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Spokane, Washington  Est. May 19, 1883

Amid ruins and explosions, some Ukrainians refuse to leave home

 Military personnel during joint military exercises with Russia in Osipovichi, Belarus, Feb. 17, 2022. President Vladimir Putin of Russia said he would be able to position nuclear weapons in Belarus by the summer, a claim that analysts said was likely bluster.   (Emile Ducke/The New York Times)
By Yousur Al-Hlou and Masha Froliak New York Times

AVDIIVKA, Ukraine — When the shelling starts, the people who remain in the devastation of Avdiivka hardly flinch. In truth, the shelling barely stops. In this ravaged town in eastern Ukraine, the thud of Russian artillery reverberates every minute or two.

“Do you hear? It’s flying,” one resident said as a rocket passed overhead. “Then there is a boom,” he added as it detonated.

As Russia wages an offensive across a broad front in eastern Ukraine, in the last few weeks it has intensified its bombardment of Avdiivka and outlying villages, near the Russian-held regional capital, Donetsk. The barrage has left Avdiivka, battered and largely abandoned by residents after a year of war, without power, running water or intact shelter for its civilian holdouts.

Moscow’s monthslong advance has been slow: It has yet to capture any major towns. But it is also devastating, claiming casualties by the tens of thousands and reducing the places in its path to ruins.

On Monday, the Ukrainian government barred civilians from entering the town, citing safety concerns; the top official in Avdiivka, Vitaliy Barabash, called it “like a site from postapocalyptic movies.”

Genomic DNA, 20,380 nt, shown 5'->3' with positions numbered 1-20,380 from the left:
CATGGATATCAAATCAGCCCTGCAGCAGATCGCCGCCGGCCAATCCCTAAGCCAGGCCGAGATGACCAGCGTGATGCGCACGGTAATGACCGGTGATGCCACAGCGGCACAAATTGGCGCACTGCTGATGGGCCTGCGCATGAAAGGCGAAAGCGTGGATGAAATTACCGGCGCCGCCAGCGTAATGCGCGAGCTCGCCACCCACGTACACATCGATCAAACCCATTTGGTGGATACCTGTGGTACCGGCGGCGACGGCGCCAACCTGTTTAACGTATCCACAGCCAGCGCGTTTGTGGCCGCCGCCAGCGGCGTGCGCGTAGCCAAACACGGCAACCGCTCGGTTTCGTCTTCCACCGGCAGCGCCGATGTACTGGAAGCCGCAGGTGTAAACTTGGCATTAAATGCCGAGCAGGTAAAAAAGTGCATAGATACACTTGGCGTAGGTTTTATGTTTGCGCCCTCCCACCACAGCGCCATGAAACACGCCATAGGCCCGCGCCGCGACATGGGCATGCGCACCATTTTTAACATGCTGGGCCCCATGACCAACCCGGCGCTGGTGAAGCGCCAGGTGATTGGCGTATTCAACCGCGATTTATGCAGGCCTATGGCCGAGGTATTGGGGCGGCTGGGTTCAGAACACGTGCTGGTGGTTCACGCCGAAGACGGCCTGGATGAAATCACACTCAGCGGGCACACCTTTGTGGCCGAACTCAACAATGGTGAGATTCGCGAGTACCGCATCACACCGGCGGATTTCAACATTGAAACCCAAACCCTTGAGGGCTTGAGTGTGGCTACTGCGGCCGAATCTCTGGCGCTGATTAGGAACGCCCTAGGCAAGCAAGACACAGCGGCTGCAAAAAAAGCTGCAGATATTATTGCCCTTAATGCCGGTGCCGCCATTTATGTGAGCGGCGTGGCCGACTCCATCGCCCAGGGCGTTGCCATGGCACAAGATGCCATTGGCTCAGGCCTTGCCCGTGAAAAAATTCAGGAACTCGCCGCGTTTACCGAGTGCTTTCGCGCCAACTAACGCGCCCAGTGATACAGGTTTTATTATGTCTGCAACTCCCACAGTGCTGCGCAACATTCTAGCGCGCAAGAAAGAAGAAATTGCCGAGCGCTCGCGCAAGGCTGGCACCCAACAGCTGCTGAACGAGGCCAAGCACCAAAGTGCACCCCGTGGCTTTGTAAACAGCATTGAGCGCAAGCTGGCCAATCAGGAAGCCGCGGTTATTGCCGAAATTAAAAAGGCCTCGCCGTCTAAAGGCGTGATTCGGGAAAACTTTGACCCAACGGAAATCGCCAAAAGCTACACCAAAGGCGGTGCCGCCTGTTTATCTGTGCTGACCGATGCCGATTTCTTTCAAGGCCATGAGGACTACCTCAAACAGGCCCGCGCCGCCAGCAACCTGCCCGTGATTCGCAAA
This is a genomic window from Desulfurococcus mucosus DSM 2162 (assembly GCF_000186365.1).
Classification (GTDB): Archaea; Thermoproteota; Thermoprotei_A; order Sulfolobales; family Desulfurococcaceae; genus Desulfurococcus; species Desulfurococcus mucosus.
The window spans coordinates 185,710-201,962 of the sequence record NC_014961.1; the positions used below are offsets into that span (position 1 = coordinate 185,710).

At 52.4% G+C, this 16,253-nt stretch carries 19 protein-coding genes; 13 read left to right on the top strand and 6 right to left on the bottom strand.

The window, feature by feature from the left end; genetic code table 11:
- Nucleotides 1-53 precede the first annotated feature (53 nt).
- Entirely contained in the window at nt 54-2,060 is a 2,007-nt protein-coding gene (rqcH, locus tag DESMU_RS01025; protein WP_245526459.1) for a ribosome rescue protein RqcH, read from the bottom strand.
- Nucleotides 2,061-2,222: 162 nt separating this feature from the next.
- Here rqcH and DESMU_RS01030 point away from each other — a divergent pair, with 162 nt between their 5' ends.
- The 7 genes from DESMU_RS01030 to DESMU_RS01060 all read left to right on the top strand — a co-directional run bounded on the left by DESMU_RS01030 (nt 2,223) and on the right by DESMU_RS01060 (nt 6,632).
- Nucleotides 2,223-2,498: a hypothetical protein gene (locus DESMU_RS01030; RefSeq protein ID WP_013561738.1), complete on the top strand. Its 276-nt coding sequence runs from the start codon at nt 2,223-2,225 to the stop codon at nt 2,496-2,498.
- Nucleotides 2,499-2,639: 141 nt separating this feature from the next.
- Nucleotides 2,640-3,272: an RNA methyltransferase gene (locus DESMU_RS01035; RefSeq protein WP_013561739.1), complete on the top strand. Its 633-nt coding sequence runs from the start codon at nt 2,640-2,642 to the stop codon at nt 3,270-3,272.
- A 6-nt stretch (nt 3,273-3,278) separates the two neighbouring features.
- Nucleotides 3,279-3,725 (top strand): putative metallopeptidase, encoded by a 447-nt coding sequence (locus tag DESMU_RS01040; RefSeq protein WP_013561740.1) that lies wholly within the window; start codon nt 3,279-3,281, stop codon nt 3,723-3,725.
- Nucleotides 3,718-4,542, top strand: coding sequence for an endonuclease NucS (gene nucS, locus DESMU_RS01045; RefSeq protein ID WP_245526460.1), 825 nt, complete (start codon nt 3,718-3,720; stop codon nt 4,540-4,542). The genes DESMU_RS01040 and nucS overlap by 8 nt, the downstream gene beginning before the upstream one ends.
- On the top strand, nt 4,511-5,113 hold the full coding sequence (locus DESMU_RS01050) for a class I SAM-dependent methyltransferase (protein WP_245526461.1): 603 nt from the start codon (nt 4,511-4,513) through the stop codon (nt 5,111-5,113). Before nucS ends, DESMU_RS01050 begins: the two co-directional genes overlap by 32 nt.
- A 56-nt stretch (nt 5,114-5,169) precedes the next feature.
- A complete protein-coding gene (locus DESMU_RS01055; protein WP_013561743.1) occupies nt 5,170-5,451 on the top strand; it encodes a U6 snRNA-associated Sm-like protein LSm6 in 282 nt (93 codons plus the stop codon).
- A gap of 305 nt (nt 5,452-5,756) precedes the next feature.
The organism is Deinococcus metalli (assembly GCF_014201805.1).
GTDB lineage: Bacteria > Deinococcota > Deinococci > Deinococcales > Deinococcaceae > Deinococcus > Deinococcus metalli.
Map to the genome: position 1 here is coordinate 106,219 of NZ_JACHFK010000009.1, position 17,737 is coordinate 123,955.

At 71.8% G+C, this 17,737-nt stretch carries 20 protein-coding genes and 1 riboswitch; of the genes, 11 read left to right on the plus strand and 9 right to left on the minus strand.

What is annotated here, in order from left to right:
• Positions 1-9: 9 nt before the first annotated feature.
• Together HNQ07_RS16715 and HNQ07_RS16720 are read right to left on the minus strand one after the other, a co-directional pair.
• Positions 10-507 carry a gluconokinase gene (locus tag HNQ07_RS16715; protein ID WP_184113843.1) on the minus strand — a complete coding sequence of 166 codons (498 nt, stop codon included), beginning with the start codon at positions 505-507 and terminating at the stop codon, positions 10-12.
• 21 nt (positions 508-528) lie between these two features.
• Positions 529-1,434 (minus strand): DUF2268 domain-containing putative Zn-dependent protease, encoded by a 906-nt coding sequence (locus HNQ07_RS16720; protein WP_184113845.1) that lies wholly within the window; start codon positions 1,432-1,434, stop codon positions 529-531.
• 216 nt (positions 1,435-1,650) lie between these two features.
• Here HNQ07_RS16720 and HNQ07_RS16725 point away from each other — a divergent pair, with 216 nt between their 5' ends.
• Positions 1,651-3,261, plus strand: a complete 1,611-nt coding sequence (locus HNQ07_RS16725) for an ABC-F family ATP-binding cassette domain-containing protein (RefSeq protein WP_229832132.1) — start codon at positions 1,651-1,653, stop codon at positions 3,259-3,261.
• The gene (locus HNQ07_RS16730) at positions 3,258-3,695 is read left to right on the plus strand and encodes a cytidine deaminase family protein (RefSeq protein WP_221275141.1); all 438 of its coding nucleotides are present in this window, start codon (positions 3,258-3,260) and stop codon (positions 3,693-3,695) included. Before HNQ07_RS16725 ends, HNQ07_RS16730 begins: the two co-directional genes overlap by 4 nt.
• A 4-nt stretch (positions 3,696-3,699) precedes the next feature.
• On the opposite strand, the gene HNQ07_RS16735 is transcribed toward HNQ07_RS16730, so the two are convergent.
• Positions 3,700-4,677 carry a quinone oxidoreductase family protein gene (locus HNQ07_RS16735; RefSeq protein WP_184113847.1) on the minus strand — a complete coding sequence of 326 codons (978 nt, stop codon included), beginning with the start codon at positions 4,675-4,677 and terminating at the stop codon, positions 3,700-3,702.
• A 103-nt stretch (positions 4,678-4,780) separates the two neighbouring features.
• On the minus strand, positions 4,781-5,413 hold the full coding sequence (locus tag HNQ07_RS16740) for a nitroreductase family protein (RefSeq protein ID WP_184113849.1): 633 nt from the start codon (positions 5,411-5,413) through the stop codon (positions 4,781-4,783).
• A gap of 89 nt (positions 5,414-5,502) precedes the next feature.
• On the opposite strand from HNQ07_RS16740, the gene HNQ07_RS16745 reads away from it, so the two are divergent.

Residential communities were strewn with the ruins of blasted buildings, pavement and vehicles, making streets nearly impassable by car. Schools, health clinics, shopping centers and apartment blocks had been left with gaping holes. Chunks of unexploded ordnance protruded from the streets.

The remaining residents were living in damp, candlelit basements beneath Soviet-era apartment buildings, pervaded by stifling smells, where they had set up beds, makeshift kitchens, bookshelves and small Orthodox shrines. Ukrainian police went from basement to basement, trying to persuade civilians to evacuate.

The longtime focus of the Russian offensive, Bakhmut, lies 34 miles to the northeast, and Moscow has not let up in its assault there, even as fighting escalates elsewhere along the front, officials on both sides said Tuesday. Russian forces have fought for nine months to seize Bakhmut, advancing from three directions and recently taking control of the eastern side of the city, but Ukrainians have held fast on the western side.

The battle there has killed or wounded thousands, and officials on both sides have claimed the carnage has served to wear down its enemy.

Despite the suffering and risks, neither Moscow nor Kyiv has shown serious interest in ending the war, except on terms the other side calls unacceptable.

President Volodymyr Zelenskyy of Ukraine has said his country will accept nothing less than the Russians either withdrawing or being expelled from all Ukrainian territory. Stopping the fighting before that, Ukrainian and U.S. officials say, would only cement into place Russia’s illegal gains.

This article originally appeared in The New York Times.